You know how many tracks it can record and play back, so what else makes Session more than just another multitracker? Quite simply, hard disk recording gives you absolute freedom of editing. On tape, from the first track you lay down, you are locked into the pattern of verses, choruses and whatever else that goes to make up your song. As soon as you start recording, many of your options are closed off and if a wonderful new idea comes to you halfway through the session, hard luck. Scrap the idea or scrap the recording, there is no alternative. If the same idea came to you during a hard disk recording session, all you would need to do would be to chop up a few segments on the screen, open up a gap, copy a bit, re-record a bit, come up with a few more ideas and… And you could end up with a totally new song! It’s a bit like sequencing but you are doing it with real audio. You could be using any of the thousands of instruments the world has to offer rather than just a sequencer and sampler. You can restructure vocals, edit out breaths, clicks and other noises, select from a variety of takes, edit out a bad note - even as short as a semiquaver. With a sharp razor blade and an editing block you may be able to do a fraction of this at a tenth of the speed on reel to reel tape. On cassette - forget it.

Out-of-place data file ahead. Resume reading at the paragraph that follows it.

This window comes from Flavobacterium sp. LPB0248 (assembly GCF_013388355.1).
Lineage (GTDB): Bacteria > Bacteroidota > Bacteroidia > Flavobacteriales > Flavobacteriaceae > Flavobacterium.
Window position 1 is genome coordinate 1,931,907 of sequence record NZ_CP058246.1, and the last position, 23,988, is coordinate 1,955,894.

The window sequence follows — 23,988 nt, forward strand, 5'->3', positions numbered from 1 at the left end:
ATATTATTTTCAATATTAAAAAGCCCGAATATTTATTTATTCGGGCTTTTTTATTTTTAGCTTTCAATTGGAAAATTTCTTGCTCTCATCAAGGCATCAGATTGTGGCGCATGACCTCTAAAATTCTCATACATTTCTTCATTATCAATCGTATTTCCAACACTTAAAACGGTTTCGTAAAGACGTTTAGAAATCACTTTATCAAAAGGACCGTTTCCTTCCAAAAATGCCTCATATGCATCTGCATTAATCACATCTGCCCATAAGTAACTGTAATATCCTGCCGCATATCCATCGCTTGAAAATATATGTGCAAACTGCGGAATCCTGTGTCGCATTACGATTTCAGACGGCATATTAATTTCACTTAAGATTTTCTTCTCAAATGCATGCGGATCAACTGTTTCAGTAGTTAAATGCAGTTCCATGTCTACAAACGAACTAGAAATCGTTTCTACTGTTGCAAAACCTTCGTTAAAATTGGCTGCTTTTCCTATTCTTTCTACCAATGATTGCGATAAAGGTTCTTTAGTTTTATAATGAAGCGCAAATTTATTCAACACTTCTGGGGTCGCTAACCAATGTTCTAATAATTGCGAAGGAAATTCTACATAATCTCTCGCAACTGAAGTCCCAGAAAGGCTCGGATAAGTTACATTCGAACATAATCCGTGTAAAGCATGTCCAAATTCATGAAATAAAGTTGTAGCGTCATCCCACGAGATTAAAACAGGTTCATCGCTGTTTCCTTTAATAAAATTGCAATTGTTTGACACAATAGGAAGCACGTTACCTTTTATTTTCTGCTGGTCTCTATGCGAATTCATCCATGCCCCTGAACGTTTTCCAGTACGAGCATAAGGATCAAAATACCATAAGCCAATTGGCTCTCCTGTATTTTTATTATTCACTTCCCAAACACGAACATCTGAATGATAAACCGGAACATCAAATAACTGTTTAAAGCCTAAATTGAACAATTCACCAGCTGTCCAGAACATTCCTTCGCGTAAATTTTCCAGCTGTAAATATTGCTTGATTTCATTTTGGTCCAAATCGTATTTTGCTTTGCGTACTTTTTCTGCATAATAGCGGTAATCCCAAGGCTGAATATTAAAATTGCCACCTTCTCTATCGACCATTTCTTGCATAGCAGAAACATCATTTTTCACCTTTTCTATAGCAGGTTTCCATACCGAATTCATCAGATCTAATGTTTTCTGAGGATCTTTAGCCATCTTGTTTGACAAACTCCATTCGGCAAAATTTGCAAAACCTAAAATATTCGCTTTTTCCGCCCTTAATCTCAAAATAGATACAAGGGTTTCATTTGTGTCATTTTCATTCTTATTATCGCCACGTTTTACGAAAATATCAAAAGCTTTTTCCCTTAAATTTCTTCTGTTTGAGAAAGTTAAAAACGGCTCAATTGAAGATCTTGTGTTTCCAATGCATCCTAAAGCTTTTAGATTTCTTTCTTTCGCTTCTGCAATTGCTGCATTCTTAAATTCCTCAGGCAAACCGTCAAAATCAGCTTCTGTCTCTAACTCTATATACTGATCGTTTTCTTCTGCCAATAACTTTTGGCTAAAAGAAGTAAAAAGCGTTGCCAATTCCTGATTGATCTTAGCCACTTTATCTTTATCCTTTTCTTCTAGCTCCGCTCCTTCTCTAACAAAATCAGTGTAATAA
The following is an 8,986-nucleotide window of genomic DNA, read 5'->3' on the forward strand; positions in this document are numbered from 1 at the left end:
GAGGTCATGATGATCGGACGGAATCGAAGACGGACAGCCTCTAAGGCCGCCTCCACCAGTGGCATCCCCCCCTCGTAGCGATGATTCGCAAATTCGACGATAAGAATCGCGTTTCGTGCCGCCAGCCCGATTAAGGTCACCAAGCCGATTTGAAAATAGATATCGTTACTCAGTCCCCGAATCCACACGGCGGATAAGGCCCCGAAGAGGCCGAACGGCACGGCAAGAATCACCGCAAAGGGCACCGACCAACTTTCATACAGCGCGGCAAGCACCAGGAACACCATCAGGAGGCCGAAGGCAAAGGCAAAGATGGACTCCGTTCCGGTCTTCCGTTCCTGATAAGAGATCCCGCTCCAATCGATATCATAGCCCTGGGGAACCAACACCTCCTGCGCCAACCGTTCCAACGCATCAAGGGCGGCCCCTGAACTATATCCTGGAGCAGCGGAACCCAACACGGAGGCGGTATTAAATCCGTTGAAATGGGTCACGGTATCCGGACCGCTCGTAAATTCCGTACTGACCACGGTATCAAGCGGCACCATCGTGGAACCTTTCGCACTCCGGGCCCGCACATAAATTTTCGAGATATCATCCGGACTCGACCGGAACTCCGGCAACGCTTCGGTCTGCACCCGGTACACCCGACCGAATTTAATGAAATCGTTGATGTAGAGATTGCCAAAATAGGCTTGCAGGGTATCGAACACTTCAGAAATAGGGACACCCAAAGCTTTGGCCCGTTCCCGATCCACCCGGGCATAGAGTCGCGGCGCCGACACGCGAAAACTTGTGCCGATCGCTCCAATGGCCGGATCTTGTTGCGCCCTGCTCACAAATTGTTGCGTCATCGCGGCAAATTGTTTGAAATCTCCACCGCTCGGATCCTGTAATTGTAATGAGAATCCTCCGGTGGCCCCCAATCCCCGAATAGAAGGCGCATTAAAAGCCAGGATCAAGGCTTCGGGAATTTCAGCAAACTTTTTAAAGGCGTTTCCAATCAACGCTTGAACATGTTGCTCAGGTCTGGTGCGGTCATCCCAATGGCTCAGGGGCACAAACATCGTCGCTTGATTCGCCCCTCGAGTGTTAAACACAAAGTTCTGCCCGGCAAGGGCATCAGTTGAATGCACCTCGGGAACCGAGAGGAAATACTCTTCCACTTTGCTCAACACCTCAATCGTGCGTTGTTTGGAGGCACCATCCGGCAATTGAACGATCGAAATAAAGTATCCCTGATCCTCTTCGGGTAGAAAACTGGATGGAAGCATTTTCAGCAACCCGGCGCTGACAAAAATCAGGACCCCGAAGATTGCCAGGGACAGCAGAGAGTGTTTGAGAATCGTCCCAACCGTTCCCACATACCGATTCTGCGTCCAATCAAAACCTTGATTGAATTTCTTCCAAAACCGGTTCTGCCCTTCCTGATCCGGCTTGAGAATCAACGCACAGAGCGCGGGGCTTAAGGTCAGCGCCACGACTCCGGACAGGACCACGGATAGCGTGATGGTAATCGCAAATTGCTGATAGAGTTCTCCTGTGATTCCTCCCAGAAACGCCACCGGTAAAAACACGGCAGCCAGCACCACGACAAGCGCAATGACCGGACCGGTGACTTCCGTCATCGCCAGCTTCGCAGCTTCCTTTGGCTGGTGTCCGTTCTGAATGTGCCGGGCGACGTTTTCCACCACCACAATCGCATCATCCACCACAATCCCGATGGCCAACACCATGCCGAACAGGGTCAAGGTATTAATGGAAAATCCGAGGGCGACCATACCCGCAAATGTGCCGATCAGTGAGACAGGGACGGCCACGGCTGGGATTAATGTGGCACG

As well as a recorder with infinite editing capability, Session also has a mixer. Not such a rudimentary mixer as you sometimes find on the screen of a computer. This one has level, pan, mix automation, and a two band EQ on each channel. This last point is significant. You can even get this on an Audiomedia card that doesn’t have as much number crunching capability as a Power Macintosh processor. The only thing you don’t get that you would really wish for is reverb, but you can always record some reverb into the system if you have enough tracks. When you have enjoyed playing with all of this (If you got it for Christmas, it should take you well into March) you can start on the real fun - recording audio to picture. Session can also play a QuickTime movie in a window to which you can accurately spot sound effects or music, or even a voice over. Synchronising dialogue might be a bit ambitious at this stage since QuickTime is still rather jerky, but effectively you have an audio post production studio on your desktop. Seasoned pros may scoff, but multimedia is a growing market and I don’t doubt that people with the foresight and energy will equip themselves with a basic setup incorporating a Power Macintosh and Digidesign Session and just start doing it. Some of the pros may get left behind in the rush.
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